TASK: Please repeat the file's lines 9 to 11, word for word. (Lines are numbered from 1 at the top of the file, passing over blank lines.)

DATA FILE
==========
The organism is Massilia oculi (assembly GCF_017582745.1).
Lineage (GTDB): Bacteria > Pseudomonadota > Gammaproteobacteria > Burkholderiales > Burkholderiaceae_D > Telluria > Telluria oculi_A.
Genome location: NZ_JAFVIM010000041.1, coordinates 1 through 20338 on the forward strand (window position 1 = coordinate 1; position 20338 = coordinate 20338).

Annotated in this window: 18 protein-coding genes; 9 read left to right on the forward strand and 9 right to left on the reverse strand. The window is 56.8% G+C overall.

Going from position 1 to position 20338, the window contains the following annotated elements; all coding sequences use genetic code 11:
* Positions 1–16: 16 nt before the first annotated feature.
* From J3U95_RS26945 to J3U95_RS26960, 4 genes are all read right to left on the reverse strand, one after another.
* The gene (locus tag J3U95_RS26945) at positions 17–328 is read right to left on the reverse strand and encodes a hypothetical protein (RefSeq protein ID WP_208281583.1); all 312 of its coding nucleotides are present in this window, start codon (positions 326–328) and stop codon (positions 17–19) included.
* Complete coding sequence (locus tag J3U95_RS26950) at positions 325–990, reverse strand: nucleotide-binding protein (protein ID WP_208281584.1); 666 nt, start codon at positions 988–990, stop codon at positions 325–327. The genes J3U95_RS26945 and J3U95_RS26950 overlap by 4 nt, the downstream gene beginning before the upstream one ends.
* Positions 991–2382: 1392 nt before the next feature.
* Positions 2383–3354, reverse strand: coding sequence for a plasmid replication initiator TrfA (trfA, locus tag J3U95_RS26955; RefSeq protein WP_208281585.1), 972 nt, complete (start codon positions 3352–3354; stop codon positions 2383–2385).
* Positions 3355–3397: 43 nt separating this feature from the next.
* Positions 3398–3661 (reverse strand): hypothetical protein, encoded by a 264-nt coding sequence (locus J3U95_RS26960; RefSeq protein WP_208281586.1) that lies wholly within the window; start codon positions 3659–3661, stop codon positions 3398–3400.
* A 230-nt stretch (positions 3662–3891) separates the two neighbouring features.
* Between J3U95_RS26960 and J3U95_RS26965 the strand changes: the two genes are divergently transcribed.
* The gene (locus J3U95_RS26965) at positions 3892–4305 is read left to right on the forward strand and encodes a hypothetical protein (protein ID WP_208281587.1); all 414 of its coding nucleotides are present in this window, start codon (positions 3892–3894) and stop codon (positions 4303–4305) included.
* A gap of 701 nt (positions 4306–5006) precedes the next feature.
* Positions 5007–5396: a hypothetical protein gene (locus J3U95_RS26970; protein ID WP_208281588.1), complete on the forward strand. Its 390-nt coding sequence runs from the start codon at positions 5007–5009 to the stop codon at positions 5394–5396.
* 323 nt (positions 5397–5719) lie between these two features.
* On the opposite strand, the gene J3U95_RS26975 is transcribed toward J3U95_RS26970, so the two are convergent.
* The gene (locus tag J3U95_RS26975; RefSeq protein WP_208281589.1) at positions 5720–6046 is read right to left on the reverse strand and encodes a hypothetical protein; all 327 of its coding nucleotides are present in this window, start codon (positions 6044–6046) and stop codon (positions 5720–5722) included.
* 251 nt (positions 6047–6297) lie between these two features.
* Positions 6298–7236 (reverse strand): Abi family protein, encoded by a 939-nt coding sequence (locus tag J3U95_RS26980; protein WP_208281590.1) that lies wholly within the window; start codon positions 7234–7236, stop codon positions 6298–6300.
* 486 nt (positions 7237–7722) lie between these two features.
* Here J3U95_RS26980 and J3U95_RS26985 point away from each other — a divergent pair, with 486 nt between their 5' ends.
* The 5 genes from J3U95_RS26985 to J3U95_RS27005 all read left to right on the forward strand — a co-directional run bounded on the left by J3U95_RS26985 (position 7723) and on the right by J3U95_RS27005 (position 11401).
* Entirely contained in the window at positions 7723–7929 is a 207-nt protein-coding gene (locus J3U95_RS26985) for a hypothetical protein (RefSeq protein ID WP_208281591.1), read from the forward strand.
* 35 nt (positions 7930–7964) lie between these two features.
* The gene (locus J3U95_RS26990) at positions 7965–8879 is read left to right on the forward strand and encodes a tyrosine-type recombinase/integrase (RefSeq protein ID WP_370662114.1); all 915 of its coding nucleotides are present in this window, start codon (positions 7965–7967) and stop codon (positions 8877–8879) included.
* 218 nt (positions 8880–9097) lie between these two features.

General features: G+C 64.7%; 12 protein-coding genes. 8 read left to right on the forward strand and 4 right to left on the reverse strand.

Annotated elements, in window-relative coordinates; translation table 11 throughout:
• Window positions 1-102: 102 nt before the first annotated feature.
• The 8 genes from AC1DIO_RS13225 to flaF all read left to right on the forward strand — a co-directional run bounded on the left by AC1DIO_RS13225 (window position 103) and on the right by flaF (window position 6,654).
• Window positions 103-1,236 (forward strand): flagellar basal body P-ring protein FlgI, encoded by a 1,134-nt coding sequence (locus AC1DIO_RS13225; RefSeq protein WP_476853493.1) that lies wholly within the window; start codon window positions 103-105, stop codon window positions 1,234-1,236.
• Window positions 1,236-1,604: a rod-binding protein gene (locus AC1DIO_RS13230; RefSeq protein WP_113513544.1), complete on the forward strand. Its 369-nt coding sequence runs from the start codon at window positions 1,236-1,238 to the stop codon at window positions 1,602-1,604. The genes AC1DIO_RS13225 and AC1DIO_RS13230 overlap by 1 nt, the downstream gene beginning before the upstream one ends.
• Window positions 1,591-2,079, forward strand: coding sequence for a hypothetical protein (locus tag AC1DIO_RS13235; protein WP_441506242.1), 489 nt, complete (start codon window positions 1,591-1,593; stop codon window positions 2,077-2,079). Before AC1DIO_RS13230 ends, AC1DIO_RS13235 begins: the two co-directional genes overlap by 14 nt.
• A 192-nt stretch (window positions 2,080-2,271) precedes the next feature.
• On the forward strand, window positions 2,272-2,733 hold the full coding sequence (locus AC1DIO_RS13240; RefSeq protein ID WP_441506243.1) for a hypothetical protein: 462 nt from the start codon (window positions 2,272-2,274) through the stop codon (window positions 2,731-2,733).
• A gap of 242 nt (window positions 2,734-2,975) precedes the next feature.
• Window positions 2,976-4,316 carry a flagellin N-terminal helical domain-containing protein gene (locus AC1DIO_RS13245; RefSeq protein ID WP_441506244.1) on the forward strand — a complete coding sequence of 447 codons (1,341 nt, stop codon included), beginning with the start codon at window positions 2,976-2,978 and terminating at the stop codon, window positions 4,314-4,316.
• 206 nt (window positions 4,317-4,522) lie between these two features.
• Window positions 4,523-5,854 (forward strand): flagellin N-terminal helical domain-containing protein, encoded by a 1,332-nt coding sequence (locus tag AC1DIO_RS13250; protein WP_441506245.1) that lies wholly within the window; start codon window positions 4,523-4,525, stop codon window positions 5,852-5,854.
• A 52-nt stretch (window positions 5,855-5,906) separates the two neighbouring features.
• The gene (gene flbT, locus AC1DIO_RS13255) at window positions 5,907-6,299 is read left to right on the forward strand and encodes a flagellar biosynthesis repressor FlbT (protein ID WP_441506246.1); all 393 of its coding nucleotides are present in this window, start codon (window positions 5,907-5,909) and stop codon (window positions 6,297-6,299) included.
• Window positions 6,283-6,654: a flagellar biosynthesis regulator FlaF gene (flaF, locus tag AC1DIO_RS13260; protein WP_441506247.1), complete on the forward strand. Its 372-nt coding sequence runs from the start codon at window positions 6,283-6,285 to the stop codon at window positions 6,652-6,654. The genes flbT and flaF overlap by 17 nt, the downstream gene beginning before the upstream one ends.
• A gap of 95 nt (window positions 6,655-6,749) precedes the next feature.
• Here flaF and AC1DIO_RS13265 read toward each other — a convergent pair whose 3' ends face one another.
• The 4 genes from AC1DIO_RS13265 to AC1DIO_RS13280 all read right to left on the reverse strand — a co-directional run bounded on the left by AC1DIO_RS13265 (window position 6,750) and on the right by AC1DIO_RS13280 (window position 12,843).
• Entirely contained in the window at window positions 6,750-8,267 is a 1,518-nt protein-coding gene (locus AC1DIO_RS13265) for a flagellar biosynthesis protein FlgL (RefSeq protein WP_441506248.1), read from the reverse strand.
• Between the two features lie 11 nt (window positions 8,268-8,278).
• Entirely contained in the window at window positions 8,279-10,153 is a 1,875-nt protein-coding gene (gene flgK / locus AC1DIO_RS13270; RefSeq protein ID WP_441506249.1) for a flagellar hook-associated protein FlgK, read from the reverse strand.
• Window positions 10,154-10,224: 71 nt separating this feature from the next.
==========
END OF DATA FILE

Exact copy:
* Complete coding sequence (locus tag J3U95_RS26950) at positions 325–990, reverse strand: nucleotide-binding protein (protein ID WP_208281584.1); 666 nt, start codon at positions 988–990, stop codon at positions 325–327. The genes J3U95_RS26945 and J3U95_RS26950 overlap by 4 nt, the downstream gene beginning before the upstream one ends.
* Positions 991–2382: 1392 nt before the next feature.
* Positions 2383–3354, reverse strand: coding sequence for a plasmid replication initiator TrfA (trfA, locus tag J3U95_RS26955; RefSeq protein WP_208281585.1), 972 nt, complete (start codon positions 3352–3354; stop codon positions 2383–2385).